Ten years ago I became a new person. Really. I changed my identity. I became a totally new person. The woman changing my name on my driver’s licence thought I was crazy and strange and I made her do it.
It all started when I went and got married 13 years ago today.
My partner and I had a few conversations about what to do about her name when we got married. She wasn’t sure about taking my last name and giving up hers. She didn’t want to give up her identity and assume a new one by taking my name. At the same time she wanted the world (or at least the occasional person) to know that we were married. There was of course the question of last names for kids if we each kept our pre-marriage last names.
I told her that I was proud of my family and where we had come from. My great-grandparents were illiterate – at least at the time they got married. Their marriage certificate has an ‘x’ for their signatures and indicates that it is the “mark of…” My grandfather was one of 11 children, several of whom died in childhood. He and my grandmother raised two kids and lived long fulfilling lives and were very effective at the grandparent role of slipping cash to grandkids for ‘ice cream’. On the other side of the family my grandfather grew up in a poor boys home and went on to be a municipal politician with a building named after him in Toronto. My grandmother survived the blitz in London during WWII. I had a great-aunt who was a dressmaker for the then princess Elizabeth and another who was one of the first women to do door-to-door sales. All of my grandparents and my mum immigrated to Canada from the UK and made a life here. I am proud of all those who came before me and what we have collectively accomplished.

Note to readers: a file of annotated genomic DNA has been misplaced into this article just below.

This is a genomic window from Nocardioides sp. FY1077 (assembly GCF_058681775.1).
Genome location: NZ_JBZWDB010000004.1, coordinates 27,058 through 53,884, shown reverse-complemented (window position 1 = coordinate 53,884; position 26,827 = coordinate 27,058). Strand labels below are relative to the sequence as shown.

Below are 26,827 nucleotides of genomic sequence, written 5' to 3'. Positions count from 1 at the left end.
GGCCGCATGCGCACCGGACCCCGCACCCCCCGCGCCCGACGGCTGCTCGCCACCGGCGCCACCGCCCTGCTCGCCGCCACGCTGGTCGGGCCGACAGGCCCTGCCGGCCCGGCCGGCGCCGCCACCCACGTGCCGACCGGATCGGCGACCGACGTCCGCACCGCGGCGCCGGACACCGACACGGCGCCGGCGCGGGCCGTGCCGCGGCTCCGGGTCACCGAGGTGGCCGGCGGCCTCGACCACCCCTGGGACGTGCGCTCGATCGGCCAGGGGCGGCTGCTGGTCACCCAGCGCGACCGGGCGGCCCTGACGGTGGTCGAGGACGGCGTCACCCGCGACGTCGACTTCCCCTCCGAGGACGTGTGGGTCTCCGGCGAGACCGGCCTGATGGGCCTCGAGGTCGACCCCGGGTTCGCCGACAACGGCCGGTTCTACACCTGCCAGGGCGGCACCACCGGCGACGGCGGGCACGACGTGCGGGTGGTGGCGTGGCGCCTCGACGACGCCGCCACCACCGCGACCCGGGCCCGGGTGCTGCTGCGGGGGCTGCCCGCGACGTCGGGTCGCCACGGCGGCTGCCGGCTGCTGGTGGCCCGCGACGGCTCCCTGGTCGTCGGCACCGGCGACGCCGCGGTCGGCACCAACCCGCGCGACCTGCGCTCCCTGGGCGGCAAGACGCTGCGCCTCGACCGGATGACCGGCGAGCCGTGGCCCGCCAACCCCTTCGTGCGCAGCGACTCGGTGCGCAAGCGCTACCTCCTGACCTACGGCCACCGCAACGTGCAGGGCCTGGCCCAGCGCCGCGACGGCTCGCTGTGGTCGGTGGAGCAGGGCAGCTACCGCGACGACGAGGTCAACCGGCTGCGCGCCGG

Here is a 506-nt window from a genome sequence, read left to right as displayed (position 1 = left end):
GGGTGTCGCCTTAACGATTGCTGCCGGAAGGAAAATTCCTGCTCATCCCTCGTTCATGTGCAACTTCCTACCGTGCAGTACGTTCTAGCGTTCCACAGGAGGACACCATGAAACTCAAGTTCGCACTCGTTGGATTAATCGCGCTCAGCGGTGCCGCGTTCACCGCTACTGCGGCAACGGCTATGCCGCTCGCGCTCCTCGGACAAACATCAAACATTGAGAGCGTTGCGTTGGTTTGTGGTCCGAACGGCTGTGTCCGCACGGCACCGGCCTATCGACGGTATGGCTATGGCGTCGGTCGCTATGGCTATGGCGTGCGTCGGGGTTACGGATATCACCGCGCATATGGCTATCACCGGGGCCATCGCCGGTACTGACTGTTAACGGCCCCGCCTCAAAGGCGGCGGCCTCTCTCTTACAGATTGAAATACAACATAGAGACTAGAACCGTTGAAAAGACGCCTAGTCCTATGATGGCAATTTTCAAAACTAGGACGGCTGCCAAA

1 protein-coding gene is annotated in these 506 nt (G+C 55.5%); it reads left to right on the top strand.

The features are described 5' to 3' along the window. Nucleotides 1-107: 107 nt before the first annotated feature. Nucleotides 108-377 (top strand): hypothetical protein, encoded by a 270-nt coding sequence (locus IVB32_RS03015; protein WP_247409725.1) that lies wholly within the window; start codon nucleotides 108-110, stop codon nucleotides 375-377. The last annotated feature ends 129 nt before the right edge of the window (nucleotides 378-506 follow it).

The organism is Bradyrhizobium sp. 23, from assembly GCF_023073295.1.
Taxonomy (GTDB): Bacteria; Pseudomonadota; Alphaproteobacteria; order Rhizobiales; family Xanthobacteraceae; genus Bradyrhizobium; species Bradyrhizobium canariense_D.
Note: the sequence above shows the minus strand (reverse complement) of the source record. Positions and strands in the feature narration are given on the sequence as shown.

I told my soon to be wife that she should also be proud of her family. At the same time that my ancestors were marking an X in lieu of their signature on their marriage certificates, her great-grandmother, grandmother and great-aunt were getting an education at Vassar College in the US. All of her grandparents also went to university. Her family in North America originated with a 16 year old son of a Welsh coal miner who immigrated to the US on his own. Also much to be proud of in my new family.
I told my partner that I didn’t want her to feel obligated to give up her name and take mine if she didn’t want to. She did some research and discovered that she could add my name to hers without hyphenating it and use either last name or both. She decided to do that. I opted not to change mine by adding her name. It was for a kind of foolish and vain reason. Adding her name to mine would have given me the name of a comedian who had recently passed away and I didn’t want to have the same name.
After a few years I decided that my reasons were weak and that we were a family. I decided that if she was going to add my name to hers then I could add her name to mine. This was my anniversary present on our third anniversary to her. She was a little confused to find my driver’s licence in her card though…
The thing with men changing their names is that it is still unusual and unexpected. For the most part everyone was great. The bank had no issues, the credit card company was fine with it too. The woman at the driver’s licence office, however, was a totally different story. I went to change my name on my licence and presented my marriage certificate as I had in other places and she was confused about what I wanted to do. She didn’t understand why I would be changing my name. I insisted that I wanted to change it and that I did not require a legal change of name in order to do it. I indicated my wife had done the same thing three years previous.
She decided she would need to speak to her supervisor so she walked over with my marriage certificate and after five or ten minutes she came back and with a great exhalation of breath said she could do it, but would require my marriage certificate in order to do it. I pointed out that she was holding just such a document. So she set about making the change she saidI don't know, sometimes I think this women's lib thing has gone too far.Click To Tweet
I refrained from pointing out that she was in fact a woman.
Ten years later I remain a double-barrel name, as does my partner and now our three girls. None of us have a hyphen and we like it that way.
Have you changed your name or your kid’s name or considered changing it? What inspired you to make the change or prevented you from doing it?
Did anyone judge you for your decision?